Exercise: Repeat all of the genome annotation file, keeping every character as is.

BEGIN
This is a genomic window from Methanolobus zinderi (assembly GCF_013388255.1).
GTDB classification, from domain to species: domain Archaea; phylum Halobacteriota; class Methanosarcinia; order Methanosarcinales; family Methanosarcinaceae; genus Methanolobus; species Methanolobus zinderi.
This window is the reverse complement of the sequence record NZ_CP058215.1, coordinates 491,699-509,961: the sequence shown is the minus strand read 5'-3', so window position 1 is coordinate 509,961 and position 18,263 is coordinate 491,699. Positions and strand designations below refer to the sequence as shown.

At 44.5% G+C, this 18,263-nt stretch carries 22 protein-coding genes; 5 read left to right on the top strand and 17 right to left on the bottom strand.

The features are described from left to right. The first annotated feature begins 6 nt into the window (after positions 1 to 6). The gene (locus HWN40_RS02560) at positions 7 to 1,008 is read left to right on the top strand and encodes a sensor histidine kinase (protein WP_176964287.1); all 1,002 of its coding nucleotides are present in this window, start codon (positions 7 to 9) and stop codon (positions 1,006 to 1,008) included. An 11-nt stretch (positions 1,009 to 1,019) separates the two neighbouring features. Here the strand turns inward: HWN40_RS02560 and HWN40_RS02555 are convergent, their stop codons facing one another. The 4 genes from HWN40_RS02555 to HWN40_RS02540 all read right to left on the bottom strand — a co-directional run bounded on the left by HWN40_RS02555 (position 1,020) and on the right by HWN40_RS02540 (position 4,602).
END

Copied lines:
This is a genomic window from Methanolobus zinderi (assembly GCF_013388255.1).
GTDB classification, from domain to species: domain Archaea; phylum Halobacteriota; class Methanosarcinia; order Methanosarcinales; family Methanosarcinaceae; genus Methanolobus; species Methanolobus zinderi.
This window is the reverse complement of the sequence record NZ_CP058215.1, coordinates 491,699-509,961: the sequence shown is the minus strand read 5'-3', so window position 1 is coordinate 509,961 and position 18,263 is coordinate 491,699. Positions and strand designations below refer to the sequence as shown.

At 44.5% G+C, this 18,263-nt stretch carries 22 protein-coding genes; 5 read left to right on the top strand and 17 right to left on the bottom strand.

The features are described from left to right. The first annotated feature begins 6 nt into the window (after positions 1 to 6). The gene (locus HWN40_RS02560) at positions 7 to 1,008 is read left to right on the top strand and encodes a sensor histidine kinase (protein WP_176964287.1); all 1,002 of its coding nucleotides are present in this window, start codon (positions 7 to 9) and stop codon (positions 1,006 to 1,008) included. An 11-nt stretch (positions 1,009 to 1,019) separates the two neighbouring features. Here the strand turns inward: HWN40_RS02560 and HWN40_RS02555 are convergent, their stop codons facing one another. The 4 genes from HWN40_RS02555 to HWN40_RS02540 all read right to left on the bottom strand — a co-directional run bounded on the left by HWN40_RS02555 (position 1,020) and on the right by HWN40_RS02540 (position 4,602).